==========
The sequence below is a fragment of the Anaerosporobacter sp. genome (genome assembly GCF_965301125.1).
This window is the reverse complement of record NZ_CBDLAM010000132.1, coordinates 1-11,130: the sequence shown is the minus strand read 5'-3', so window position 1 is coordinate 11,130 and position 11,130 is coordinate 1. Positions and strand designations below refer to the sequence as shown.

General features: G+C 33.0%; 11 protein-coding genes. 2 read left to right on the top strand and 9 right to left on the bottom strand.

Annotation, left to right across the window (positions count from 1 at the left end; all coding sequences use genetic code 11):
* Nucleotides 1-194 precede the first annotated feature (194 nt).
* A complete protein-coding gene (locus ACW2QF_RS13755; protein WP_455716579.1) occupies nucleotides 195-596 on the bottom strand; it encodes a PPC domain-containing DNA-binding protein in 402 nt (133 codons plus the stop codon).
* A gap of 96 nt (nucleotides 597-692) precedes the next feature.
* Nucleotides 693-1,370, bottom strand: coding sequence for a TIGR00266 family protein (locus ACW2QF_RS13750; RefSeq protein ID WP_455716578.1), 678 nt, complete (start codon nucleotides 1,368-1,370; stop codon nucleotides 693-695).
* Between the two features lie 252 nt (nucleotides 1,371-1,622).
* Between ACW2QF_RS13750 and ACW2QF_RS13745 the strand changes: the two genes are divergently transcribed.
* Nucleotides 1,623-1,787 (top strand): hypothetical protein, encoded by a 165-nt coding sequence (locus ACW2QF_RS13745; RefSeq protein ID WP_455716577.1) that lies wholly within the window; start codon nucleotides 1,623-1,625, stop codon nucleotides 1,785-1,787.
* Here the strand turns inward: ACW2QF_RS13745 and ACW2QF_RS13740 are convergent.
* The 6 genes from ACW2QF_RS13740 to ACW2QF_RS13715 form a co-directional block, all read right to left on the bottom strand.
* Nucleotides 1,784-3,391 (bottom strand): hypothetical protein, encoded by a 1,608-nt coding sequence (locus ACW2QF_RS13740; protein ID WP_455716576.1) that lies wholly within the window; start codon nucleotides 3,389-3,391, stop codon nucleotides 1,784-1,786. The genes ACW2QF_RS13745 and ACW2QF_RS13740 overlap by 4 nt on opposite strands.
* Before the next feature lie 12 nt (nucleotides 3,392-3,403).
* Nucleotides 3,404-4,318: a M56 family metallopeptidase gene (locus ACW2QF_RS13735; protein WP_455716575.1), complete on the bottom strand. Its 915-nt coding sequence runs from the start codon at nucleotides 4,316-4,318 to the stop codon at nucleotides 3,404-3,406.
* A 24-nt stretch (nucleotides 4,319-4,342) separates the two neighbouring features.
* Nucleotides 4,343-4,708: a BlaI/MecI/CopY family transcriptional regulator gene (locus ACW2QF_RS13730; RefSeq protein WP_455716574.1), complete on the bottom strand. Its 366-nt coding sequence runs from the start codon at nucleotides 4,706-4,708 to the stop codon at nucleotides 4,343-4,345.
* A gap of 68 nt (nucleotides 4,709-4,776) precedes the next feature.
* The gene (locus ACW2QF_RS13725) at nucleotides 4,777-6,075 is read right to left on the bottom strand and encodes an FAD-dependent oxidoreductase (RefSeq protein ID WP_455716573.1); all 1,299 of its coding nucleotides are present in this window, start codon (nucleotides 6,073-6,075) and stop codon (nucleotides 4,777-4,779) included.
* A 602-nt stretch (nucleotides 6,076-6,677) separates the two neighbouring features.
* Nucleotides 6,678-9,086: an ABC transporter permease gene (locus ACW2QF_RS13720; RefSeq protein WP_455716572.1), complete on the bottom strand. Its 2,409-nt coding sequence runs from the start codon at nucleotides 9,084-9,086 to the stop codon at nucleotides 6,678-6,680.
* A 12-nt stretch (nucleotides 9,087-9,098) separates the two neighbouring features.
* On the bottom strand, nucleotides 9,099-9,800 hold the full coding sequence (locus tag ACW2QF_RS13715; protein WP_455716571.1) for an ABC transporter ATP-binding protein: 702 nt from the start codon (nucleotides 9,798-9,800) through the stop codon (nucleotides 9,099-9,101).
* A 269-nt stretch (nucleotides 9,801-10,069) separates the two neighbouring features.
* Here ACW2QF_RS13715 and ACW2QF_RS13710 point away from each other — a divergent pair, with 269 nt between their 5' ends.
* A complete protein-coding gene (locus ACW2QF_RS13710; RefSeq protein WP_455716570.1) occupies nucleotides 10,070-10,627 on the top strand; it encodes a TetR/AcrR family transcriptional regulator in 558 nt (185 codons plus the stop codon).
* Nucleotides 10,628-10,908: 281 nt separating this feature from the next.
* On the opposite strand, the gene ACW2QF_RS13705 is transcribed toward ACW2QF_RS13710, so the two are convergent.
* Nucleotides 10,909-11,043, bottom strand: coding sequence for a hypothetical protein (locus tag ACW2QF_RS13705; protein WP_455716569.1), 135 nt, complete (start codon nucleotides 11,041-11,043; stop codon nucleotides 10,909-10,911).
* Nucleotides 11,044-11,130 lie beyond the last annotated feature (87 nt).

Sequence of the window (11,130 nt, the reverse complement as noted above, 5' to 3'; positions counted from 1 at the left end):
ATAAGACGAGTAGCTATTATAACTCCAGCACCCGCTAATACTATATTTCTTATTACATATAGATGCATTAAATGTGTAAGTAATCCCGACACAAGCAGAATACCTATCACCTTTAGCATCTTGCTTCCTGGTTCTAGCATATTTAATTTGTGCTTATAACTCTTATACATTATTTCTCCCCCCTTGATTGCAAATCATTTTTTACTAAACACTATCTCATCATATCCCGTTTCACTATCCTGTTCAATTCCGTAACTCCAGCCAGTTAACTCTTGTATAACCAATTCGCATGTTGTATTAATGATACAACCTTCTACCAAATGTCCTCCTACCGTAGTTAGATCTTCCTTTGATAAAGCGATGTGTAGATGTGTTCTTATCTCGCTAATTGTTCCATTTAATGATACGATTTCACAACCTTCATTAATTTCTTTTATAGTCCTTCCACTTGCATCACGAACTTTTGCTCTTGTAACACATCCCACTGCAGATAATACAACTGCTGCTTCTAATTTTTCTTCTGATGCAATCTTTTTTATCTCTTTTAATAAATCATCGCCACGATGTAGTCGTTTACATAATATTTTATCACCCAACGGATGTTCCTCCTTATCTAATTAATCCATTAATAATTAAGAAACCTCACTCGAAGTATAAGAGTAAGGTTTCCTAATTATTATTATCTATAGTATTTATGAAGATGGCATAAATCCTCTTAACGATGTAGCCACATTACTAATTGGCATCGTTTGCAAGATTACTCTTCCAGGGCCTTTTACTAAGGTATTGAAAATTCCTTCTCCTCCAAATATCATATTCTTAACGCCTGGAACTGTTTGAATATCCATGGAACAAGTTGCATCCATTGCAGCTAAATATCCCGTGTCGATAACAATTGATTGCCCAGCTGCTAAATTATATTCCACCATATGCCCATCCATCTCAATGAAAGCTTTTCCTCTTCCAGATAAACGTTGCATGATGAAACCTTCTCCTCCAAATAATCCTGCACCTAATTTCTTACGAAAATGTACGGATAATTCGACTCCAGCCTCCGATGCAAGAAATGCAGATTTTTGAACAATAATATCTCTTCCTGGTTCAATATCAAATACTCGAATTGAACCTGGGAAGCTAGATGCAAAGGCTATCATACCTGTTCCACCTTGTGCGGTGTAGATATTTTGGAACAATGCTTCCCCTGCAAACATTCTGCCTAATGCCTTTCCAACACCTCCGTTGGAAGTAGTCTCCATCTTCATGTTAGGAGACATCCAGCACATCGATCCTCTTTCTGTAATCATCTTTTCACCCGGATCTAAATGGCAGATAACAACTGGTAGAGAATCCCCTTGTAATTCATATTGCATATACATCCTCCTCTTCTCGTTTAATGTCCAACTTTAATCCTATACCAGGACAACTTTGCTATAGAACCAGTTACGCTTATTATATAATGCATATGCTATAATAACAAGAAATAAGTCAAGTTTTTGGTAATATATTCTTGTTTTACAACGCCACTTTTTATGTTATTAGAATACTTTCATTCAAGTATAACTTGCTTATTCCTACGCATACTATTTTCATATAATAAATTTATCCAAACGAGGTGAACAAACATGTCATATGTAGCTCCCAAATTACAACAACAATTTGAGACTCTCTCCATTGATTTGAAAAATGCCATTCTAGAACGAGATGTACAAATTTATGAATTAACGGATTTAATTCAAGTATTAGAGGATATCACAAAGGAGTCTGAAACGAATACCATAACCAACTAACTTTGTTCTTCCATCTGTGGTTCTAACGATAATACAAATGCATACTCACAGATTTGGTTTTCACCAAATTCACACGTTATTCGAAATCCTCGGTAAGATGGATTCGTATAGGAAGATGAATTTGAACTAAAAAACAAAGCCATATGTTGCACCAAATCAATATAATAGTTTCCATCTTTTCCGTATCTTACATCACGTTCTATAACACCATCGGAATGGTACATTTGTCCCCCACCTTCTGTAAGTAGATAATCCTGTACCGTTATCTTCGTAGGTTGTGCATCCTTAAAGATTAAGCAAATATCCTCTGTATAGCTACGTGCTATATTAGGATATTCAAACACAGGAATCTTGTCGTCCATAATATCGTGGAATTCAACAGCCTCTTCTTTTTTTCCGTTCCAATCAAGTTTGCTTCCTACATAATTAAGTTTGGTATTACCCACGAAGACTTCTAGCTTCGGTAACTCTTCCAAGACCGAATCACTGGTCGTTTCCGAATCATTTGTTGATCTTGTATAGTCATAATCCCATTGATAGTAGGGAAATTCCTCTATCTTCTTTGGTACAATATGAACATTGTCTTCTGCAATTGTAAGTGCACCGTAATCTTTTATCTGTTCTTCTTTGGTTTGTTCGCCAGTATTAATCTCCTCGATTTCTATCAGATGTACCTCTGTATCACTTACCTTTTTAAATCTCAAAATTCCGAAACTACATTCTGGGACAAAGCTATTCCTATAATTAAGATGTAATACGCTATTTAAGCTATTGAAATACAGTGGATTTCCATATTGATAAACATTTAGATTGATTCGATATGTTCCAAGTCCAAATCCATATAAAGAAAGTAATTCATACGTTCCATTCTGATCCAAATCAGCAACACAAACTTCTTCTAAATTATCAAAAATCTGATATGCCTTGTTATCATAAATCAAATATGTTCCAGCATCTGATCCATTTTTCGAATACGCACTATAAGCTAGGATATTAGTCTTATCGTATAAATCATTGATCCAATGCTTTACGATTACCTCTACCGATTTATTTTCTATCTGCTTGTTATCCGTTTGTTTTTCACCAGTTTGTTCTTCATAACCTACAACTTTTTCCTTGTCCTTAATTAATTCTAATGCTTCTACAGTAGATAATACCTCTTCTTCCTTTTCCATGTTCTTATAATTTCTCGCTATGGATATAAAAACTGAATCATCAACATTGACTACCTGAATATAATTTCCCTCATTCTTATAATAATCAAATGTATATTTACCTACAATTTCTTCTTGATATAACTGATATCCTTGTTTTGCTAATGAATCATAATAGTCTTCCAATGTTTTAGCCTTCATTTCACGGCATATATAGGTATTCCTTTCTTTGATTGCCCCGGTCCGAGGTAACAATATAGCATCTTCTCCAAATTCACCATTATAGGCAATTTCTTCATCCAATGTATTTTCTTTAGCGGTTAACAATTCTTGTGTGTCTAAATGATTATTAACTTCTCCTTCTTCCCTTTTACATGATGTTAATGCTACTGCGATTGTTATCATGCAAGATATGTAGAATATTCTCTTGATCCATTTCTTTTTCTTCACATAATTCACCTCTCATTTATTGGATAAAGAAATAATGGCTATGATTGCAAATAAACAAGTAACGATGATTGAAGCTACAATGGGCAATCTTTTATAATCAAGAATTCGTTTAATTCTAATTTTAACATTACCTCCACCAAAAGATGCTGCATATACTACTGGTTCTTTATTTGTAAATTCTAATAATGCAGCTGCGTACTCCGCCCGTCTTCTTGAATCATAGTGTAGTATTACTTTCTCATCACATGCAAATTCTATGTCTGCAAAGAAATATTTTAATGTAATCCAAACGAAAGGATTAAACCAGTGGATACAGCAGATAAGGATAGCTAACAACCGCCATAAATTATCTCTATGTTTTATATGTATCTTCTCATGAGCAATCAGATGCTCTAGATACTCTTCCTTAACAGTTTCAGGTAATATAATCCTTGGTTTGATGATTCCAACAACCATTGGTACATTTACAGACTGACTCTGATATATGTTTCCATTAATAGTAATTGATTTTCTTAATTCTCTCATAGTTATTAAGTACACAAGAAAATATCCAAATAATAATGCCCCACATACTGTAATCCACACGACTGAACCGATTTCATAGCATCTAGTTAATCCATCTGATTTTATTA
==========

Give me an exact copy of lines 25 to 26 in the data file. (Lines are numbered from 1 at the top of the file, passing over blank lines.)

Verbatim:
* A 269-nt stretch (nucleotides 9,801-10,069) separates the two neighbouring features.
* Here ACW2QF_RS13715 and ACW2QF_RS13710 point away from each other — a divergent pair, with 269 nt between their 5' ends.